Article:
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Hi, I am having problems understanding infinitives like to see, to run. I have read several entries and pages on the subject, some define it as a verb, others a noun. Some say it is a verb functioning as a noun. Which is it?

Is it my understanding that it is both to a degree, and because of it role in a sentence, it can be hard to say whether it is a verb or noun? If someone could please clear this up it would be great. thanks
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The infinitive and gerund have been called "verbals", but the more recent terminology is "non-finite verbs" or "non-finite verb forms".

Infinitives can function grammatically as a noun in a sentence.

In grammar, we make a distinction between form and function of a word or phrase.
So let me see if i understand it. An Infinitive and gerund are verbals, or non-finite verbs. That is what they are called, that is the part of speech they are.

But as for function, they are sometimes used as nouns?

So in a sentence such as "I like to play".......to play is an infinitive which is a verbal and its function in the sentence is as a noun. So to play is not a noun, it just acts as one in the sentence. IS my thinking correct?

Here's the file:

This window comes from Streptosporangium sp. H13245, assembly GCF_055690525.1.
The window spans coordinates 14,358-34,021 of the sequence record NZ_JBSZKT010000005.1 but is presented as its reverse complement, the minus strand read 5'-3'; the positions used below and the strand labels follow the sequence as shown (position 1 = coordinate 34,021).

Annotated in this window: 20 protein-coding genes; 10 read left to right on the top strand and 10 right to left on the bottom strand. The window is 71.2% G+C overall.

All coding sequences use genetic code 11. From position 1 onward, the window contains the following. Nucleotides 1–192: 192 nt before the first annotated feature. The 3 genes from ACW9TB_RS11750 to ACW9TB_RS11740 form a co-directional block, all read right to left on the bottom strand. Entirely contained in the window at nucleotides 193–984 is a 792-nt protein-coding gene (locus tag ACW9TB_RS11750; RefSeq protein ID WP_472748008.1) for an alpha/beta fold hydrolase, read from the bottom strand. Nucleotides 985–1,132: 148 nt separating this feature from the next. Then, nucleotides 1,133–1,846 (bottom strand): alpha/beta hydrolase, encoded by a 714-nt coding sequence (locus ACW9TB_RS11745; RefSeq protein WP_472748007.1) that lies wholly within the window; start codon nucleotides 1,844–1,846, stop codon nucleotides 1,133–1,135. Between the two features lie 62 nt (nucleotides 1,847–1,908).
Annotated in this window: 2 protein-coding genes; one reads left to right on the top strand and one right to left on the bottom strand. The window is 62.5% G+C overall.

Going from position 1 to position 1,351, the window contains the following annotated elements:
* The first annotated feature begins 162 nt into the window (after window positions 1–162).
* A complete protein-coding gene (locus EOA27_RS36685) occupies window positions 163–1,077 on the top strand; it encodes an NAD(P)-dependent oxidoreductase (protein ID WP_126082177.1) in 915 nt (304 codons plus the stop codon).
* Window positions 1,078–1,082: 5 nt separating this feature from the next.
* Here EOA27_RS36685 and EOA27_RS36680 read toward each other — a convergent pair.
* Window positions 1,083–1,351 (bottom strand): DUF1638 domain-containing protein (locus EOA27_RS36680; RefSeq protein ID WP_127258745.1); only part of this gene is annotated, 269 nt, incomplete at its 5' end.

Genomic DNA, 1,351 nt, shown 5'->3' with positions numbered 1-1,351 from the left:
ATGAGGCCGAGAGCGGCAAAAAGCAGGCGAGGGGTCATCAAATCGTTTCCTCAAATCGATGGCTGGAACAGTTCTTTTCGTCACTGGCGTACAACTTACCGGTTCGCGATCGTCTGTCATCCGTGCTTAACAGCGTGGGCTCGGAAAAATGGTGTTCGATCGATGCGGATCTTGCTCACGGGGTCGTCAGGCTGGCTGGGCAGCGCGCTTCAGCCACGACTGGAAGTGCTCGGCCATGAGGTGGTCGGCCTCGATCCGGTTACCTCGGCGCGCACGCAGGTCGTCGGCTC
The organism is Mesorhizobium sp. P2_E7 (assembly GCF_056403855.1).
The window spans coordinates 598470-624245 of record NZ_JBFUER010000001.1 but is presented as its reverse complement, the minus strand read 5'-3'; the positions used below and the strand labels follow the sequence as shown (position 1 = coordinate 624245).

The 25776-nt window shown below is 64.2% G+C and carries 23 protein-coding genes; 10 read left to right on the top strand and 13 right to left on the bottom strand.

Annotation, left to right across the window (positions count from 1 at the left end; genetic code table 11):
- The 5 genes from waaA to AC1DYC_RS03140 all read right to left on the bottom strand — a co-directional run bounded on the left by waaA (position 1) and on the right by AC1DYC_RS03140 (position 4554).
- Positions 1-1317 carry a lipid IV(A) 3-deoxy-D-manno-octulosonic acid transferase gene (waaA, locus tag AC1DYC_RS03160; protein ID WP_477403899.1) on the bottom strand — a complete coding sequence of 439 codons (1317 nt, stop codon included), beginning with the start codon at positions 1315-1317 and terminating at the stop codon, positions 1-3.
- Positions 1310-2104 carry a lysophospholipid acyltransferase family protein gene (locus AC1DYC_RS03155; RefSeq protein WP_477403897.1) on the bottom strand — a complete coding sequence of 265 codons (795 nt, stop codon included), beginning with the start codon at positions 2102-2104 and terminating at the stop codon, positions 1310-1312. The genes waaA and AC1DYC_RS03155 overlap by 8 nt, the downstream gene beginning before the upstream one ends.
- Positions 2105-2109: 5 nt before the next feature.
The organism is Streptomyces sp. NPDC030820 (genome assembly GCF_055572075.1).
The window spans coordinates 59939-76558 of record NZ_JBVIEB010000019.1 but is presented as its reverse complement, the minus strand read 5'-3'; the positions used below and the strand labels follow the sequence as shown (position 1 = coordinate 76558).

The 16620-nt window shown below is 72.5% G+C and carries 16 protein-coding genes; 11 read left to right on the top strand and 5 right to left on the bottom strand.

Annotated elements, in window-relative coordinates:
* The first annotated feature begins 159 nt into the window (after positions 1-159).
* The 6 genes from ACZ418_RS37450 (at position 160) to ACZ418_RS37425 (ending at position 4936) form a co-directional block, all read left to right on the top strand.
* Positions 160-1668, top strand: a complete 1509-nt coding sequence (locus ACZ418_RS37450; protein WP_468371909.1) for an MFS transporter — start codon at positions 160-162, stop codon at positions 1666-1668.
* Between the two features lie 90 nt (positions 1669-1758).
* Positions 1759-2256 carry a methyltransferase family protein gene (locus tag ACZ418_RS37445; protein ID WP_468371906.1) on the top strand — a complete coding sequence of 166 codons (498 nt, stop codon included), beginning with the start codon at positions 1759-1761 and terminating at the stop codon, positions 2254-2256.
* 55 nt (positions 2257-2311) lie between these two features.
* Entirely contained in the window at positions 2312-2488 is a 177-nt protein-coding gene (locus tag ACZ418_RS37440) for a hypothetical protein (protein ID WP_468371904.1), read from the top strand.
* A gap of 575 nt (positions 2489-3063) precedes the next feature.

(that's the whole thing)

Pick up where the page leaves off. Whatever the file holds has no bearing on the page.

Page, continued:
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That is a good way to think about it.

However, a non-finite verb can function as a noun, but at the same time have the properties of a verb.

I like to play tennis. -> tennis is a noun, and is the direct object of "to play".
The phrase "to play cards" is the direct object of the verb "like".

I like to play the violin softly. -> now, we have an adverb, softly, which modifies "to play"
AnonymousIs it my understanding that it is both to a degree, and because of its role in a sentence, it can be hard to say whether it is a verb or noun?
Yes. That's right. The grammar of a sentence is hierarchical. Some structures are embedded within others. The infinitive is a verb form, but when it is embedded in another structure, it can act like a noun.

CJ
I often refer to them as 'wanna be' verbs. They seem to be functioning as a verb but in reality they are not. For instance, My goal is to graduate one day. In this case the verb in this sentence is 'is" (linking verb). To find the infinitive you now ask "is what". Your answer is 'to graduate.' That makes it a subject complement and not a verb.
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AnonymousI often refer to them as 'wanna be' verbs. They seem to be functioning as a verb but in reality they are not. For instance, My goal is to graduate one day. In this case the verb in this sentence is 'is" (linking verb). To find the infinitive you now ask "is what". Your answer is 'to graduate.' That makes it a subject complement and not a verb.
I'm sorry to tell you that is incorrect.

My goal is to graduate one day.

The underlined expression is complement of specifying "be", as you say. But "to graduate" is not a noun.

"To" is a clause subordinator introducing the underlined infinitival clause in which "graduate" is a verb, not a noun. Subordinators introduce clauses, not nouns, and in any case, adjuncts (adverbials) like "one day" modify verbs and verb phrases, not nouns.

Asking the question "is what?" does not determine whether the complement is a noun, as in My goal is success, or a verb as in the above example.

BillJ